Should We Legalize Drugs?
That very question is being considered by the United Nations Office on Drugs and Crime (UNODC) – whose position is described as “key to changing government drug policies.”
Yesterday, Virgin Group founder and billionaire Richard Branson leaked UNODC’s briefing paper on the matter entitled, “Deciminalisation of Drug Use and Possession for Personal Consumption.”
The paper states that “decriminalising drug use and possession for personal consumption is consistent with international drug control conventions and may be required to meet obligations under international human rights law.”
According to the paper, the criminalization of drugs has resulted in:
- Drug users’ lack of access to sterile needles and treatment options for abuse.
- Unjust “exclusion from workplace, from education, from child custody and from health care.”
- Drug users being held in detention centers without their informed consent.
- The incarceration of millions – especially poor and minorities – for minor, non-violent drug offenses.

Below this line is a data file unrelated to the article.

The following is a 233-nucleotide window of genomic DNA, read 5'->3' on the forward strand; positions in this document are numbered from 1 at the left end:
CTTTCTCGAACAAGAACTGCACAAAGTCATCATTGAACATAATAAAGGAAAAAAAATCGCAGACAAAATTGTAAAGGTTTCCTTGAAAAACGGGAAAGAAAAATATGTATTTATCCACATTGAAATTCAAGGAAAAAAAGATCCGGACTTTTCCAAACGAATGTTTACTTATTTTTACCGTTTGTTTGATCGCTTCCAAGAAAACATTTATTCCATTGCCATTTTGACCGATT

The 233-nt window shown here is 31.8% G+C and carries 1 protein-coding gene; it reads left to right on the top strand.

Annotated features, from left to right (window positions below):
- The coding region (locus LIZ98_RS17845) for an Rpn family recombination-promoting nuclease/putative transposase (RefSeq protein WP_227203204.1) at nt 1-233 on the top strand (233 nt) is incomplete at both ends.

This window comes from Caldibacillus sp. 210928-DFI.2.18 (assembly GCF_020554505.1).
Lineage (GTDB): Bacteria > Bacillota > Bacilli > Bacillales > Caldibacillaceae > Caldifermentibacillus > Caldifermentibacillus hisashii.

The paper concludes:
“[I]mposing criminal sanctions for drug use and possession for personal consumption is neither necessary nor proportionate. On the contrary, punishment aggravates the behavioral, health and social conditions of the affected people.”
Branson’s leaking of the paper is consistent with his long advocacy for the decriminalization of drugs. He instead favors that drug use be treated as a “health issue.”
The basic mandate of government in a society is to promote the common good. When it comes to drugs, then, the big question is this: has the criminalization of drugs obstructed the realization of that common good more than their decriminalization would?